Scientists at Delft University of Technology (TU Delft, The Netherlands) have successfully matched a layer of sediment from the dunes near Heemskerk to a severe storm flood that occurred in either 1775 or 1776. This type of information helps us gain more insight into past storm floods and predict future surges more accurately.
The scientists' findings have been be published in the online edition of the scientific magazine Geology, and will be cover story of the November paper edition.
Our historic knowledge about storm floods (and water levels) on the Dutch coast is relatively limited. Records were not kept consistently until the late nineteenth century. This is unfortunate, because the limited historical archive makes it difficult to formulate statistical conclusions and predictions about future storm floods. It is also harder for us to establish whether storm floods are becoming more severe over the years.
With the support of Technology Foundation STW and in cooperation with scientists from the Geological Survey of the Netherlands (TNO) and Deltares, scientists at TU Delft have now shown that historic storm-flood data can be augmented using luminescence dating. The team, led by Dr Jakob Wallinga, published their findings in the scientific magazine Geology.
The method was applied to a layer of sediment in the dunes near Heemskerk, created during a storm flood centuries ago and exposed by a storm in 2007. The level to which the storms and waves pushed the water can be deduced from the height of this layer. During the storm-surge in question, the water was higher than the catastrophic flood of 1953.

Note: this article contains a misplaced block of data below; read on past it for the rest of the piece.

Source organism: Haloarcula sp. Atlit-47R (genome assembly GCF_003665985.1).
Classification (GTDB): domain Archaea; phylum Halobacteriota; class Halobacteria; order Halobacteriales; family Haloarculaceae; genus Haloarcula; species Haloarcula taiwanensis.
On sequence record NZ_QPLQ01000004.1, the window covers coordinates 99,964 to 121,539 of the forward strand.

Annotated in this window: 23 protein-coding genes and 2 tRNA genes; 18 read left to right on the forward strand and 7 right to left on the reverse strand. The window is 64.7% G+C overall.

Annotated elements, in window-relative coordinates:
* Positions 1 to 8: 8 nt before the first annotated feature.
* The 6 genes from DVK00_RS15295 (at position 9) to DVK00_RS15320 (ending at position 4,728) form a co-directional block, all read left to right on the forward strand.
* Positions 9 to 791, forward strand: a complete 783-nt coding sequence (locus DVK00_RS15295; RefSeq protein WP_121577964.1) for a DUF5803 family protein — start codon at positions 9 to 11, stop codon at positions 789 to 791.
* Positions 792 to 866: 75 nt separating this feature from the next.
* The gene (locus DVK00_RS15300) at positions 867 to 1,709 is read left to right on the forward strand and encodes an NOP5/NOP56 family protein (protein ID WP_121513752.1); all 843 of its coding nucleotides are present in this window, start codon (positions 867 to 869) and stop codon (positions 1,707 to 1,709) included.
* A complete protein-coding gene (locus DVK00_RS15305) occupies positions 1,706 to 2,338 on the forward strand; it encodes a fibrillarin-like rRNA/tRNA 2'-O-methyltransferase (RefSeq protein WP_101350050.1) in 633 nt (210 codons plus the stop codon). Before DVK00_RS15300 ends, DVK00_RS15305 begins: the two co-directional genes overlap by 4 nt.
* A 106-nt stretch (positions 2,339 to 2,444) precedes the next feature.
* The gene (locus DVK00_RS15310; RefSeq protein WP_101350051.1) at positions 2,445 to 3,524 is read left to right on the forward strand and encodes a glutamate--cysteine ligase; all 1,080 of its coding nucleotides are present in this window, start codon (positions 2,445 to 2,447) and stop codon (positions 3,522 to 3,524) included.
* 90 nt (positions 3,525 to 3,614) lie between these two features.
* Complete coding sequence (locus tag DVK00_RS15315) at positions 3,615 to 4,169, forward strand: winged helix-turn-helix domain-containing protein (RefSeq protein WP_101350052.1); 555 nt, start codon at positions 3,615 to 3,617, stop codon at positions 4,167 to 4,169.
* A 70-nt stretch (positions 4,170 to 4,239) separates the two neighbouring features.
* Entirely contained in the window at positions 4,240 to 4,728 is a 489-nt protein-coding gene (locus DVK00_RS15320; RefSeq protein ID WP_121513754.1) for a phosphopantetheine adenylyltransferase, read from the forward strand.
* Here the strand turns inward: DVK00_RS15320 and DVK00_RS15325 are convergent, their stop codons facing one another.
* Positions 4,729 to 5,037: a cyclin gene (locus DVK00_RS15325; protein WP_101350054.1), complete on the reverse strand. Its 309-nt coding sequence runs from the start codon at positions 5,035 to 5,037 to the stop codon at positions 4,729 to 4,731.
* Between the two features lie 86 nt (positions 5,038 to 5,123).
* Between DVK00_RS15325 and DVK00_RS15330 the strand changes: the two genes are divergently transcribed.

In order to put these data on a historical timeline, however, it is essential to know when the storm occurred. The scientists have now been able to show that in all probability the layer of sediment was deposited in 1775 or 1776. Historical sources indicate that severe storm floods took place in both years.
Grains of sand
Optical stimulated luminescence was used for the dating procedure. It simply requires a sample of sand from the sediment layer. The technique is based on the phenomenon that grains of sand can emit a faint light signal when they are illuminated with a certain frequency of light. The strength of the luminescence signal grows stronger over time as a result of natural radioactivity (background radiation) from the surroundings. However, the signal is reset to zero when the grains of sand are exposed to sunlight.
The strength of the luminescence signal (and the local strength of the background radiation) indicates the length of time since the grains were last exposed to light; in other words, the moment when they were 'buried'. Using luminescence dating, a precision of 5% is achievable.
Luminescence dating requires nothing more than grains of sand, which means it can be used instead of the popular C-14 method at different sites and in different situations. After all, C-14 dating requires organic material. Luminescence dating can be used to date sediment from anywhere between just a few years to over 150,000 years old. It is also used in other disciplines, such as archaeology and art history.
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